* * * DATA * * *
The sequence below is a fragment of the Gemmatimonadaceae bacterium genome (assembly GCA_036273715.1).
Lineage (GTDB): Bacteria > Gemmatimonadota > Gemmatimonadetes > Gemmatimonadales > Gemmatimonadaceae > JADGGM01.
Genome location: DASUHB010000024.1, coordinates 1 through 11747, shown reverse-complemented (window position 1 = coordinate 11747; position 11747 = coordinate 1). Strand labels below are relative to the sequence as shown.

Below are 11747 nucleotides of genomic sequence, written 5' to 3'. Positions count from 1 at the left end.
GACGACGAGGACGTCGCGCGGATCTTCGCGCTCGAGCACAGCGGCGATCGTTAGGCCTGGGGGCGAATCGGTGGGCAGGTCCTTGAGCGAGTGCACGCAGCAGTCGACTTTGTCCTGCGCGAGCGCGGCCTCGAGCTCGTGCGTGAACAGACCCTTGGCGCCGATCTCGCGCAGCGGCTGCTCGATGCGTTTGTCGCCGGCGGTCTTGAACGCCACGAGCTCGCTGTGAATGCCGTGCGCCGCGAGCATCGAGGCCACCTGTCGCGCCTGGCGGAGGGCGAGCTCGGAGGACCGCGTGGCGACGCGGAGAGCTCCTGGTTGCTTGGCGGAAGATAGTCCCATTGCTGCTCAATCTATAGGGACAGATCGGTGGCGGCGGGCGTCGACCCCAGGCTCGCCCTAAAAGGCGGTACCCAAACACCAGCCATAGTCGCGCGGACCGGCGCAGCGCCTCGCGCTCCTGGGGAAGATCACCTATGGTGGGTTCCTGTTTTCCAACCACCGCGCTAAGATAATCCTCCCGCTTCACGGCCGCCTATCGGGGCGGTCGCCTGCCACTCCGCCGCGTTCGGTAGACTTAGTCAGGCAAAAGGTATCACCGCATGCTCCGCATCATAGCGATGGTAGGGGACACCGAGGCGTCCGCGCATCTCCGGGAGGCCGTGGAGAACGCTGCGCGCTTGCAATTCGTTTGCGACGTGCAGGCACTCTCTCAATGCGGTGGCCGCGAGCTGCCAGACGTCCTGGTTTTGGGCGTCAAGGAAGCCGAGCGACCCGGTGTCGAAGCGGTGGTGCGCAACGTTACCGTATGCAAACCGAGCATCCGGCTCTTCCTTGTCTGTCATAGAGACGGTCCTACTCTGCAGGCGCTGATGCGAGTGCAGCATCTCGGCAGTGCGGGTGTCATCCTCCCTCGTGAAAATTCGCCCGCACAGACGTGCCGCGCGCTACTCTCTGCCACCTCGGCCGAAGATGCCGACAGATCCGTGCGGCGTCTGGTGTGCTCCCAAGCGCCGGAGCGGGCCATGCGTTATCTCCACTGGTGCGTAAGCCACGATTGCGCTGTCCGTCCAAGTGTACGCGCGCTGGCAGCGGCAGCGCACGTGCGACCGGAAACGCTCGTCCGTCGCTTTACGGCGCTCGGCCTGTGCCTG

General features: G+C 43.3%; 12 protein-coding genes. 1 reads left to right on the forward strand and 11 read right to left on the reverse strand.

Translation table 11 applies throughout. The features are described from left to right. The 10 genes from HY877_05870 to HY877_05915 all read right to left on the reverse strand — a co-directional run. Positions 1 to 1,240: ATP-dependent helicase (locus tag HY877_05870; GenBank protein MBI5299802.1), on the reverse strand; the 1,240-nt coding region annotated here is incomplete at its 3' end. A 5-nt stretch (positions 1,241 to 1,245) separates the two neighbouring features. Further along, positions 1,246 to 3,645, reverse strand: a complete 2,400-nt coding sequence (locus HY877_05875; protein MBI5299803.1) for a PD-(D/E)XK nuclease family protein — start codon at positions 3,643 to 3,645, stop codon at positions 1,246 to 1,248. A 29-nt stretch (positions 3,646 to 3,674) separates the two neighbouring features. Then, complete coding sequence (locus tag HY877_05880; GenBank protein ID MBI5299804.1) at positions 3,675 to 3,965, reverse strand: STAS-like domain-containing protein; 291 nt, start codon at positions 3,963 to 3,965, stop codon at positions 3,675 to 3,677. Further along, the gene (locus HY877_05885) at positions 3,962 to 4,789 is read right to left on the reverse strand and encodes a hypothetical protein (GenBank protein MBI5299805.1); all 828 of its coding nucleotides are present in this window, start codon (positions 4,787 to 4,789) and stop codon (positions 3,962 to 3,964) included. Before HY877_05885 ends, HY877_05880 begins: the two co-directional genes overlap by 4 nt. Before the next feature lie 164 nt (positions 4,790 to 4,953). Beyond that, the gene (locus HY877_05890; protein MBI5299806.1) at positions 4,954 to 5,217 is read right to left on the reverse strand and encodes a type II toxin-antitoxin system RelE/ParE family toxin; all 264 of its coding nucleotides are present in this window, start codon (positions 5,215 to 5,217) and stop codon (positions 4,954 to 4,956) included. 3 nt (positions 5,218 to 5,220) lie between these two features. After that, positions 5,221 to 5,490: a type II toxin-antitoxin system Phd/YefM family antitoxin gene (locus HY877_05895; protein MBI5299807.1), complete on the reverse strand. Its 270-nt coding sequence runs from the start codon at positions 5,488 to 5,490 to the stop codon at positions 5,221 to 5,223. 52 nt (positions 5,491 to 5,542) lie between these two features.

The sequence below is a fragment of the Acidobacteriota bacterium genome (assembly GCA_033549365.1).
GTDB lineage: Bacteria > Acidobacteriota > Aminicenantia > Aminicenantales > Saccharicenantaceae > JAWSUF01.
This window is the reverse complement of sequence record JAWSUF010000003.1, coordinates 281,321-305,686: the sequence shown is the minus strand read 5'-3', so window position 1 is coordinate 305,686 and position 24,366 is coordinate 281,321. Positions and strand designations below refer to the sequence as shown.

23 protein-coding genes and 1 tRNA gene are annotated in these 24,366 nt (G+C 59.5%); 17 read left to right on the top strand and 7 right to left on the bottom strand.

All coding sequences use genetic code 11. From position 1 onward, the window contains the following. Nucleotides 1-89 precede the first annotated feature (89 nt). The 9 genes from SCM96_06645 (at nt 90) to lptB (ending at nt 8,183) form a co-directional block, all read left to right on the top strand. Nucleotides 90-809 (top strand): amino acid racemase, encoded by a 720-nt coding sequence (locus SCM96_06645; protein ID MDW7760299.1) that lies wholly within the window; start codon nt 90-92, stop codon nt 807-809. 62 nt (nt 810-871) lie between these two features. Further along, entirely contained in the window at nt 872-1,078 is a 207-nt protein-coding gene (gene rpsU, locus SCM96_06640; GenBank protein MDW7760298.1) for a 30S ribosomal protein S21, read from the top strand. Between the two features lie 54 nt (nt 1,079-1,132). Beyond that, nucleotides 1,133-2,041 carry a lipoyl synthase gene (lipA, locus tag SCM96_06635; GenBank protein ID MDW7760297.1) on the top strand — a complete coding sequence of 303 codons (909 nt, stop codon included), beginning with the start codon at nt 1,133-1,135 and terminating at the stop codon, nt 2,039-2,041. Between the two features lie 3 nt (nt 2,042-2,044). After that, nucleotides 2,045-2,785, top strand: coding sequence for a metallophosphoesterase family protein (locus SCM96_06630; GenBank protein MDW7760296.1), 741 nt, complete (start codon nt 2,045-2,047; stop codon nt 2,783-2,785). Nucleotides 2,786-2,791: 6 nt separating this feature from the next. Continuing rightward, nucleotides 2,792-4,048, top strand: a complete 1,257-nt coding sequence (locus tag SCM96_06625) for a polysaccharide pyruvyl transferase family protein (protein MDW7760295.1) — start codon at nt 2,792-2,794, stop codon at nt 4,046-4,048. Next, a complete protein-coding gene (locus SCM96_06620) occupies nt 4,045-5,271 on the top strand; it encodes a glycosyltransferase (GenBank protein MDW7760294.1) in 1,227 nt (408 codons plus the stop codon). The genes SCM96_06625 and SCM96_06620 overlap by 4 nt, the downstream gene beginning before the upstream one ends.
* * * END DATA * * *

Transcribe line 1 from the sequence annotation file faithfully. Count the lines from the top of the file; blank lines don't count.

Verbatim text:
The sequence below is a fragment of the Gemmatimonadaceae bacterium genome (assembly GCA_036273715.1).